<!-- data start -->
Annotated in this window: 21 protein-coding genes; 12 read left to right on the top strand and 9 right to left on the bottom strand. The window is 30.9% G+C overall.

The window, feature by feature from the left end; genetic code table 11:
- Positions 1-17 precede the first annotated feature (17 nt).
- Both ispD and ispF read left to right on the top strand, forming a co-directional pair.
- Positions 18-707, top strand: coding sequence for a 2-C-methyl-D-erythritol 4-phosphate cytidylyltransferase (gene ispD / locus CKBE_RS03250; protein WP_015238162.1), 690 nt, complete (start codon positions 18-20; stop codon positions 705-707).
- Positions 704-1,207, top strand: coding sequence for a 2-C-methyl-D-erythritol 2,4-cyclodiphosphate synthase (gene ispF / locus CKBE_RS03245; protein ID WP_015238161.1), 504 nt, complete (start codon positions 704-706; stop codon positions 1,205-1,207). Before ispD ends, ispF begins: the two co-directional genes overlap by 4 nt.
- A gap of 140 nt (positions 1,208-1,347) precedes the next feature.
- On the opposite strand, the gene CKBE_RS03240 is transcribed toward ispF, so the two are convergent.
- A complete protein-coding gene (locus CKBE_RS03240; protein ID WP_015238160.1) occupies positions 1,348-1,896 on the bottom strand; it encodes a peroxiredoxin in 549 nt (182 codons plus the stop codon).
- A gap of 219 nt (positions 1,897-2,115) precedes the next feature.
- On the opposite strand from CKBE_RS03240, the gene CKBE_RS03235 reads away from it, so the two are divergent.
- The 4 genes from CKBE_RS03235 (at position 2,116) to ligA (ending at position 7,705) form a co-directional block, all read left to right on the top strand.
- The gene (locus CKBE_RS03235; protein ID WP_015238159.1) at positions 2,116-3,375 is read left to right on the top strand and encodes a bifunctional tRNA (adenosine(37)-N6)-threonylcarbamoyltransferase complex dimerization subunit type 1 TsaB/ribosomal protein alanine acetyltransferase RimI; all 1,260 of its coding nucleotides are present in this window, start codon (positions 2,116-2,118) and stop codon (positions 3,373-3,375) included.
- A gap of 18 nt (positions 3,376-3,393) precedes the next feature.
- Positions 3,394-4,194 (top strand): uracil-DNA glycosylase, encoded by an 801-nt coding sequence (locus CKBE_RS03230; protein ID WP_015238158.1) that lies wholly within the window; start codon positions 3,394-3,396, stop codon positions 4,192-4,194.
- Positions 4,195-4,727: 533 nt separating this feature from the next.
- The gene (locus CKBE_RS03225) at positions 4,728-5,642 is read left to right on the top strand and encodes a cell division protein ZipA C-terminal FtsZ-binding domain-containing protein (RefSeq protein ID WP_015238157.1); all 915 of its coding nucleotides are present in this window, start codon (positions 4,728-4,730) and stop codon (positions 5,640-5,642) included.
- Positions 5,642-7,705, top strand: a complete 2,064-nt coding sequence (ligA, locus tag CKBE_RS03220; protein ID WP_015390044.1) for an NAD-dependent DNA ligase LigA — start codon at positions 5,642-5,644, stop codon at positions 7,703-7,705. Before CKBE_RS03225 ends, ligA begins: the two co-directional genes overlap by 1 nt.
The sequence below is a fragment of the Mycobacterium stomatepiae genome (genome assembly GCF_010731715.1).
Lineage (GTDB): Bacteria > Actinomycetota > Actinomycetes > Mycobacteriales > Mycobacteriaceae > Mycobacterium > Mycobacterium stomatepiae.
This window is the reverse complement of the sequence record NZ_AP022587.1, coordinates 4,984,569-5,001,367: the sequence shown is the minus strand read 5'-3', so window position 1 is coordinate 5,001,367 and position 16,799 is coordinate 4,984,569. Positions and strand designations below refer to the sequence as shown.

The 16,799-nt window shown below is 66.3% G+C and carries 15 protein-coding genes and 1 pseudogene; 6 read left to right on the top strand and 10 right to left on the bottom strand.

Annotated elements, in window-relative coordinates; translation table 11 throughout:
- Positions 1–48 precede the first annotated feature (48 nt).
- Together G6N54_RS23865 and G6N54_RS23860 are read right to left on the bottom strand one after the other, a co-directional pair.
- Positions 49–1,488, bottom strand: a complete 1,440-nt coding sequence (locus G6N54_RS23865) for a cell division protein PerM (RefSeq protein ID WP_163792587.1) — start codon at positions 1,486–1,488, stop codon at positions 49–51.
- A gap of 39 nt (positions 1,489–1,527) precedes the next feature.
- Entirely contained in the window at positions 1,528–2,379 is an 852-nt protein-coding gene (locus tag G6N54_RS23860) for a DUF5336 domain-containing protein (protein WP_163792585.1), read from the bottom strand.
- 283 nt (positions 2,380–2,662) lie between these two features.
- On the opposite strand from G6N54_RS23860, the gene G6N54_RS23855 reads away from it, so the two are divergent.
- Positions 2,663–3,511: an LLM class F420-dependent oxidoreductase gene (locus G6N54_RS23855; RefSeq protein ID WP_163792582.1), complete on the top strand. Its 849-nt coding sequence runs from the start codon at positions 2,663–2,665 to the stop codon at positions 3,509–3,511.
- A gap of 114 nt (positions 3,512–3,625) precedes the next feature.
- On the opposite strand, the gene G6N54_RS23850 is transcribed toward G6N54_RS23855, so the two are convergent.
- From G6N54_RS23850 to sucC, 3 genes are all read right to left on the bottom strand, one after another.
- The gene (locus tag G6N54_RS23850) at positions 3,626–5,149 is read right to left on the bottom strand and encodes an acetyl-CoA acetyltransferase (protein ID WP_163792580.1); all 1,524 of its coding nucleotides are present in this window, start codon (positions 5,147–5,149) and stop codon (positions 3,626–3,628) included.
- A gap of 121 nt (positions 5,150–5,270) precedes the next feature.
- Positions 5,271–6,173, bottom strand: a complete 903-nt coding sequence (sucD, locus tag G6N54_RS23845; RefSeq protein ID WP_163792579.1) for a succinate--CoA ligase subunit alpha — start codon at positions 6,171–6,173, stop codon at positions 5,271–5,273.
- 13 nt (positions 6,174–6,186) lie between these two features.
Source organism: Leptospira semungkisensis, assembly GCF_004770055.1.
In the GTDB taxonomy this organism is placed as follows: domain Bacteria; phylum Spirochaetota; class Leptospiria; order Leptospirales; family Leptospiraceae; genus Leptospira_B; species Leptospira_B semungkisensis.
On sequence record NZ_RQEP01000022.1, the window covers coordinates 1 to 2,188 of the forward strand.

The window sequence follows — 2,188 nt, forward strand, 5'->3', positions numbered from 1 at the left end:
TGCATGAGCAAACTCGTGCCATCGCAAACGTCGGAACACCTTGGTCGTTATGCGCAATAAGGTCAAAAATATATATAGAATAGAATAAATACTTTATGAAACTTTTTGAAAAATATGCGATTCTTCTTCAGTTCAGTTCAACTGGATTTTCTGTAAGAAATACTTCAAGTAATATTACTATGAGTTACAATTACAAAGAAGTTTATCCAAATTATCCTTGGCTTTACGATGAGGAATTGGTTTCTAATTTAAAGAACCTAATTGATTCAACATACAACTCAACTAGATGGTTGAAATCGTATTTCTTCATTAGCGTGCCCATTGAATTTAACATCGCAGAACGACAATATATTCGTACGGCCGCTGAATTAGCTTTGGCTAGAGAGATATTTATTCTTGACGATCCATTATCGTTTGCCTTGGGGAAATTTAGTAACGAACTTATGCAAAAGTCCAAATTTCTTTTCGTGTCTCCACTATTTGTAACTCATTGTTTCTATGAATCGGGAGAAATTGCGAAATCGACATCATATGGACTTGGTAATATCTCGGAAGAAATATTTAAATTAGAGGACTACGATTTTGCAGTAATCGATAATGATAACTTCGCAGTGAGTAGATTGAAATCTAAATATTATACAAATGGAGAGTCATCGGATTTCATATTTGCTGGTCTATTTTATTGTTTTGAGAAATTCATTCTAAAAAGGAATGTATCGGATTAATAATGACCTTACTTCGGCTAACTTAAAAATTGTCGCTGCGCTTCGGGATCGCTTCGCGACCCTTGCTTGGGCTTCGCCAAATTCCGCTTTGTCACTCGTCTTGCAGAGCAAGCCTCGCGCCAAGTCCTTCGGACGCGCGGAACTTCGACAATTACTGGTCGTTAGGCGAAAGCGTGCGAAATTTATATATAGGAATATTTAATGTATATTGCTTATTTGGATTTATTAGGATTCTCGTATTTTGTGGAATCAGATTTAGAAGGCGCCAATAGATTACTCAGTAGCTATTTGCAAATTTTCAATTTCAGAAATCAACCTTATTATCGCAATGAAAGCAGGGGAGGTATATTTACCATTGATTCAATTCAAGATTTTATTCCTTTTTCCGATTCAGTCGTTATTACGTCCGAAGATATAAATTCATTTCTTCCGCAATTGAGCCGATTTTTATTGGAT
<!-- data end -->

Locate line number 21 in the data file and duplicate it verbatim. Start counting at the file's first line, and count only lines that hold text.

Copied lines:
This window is the reverse complement of the sequence record NZ_AP022587.1, coordinates 4,984,569-5,001,367: the sequence shown is the minus strand read 5'-3', so window position 1 is coordinate 5,001,367 and position 16,799 is coordinate 4,984,569. Positions and strand designations below refer to the sequence as shown.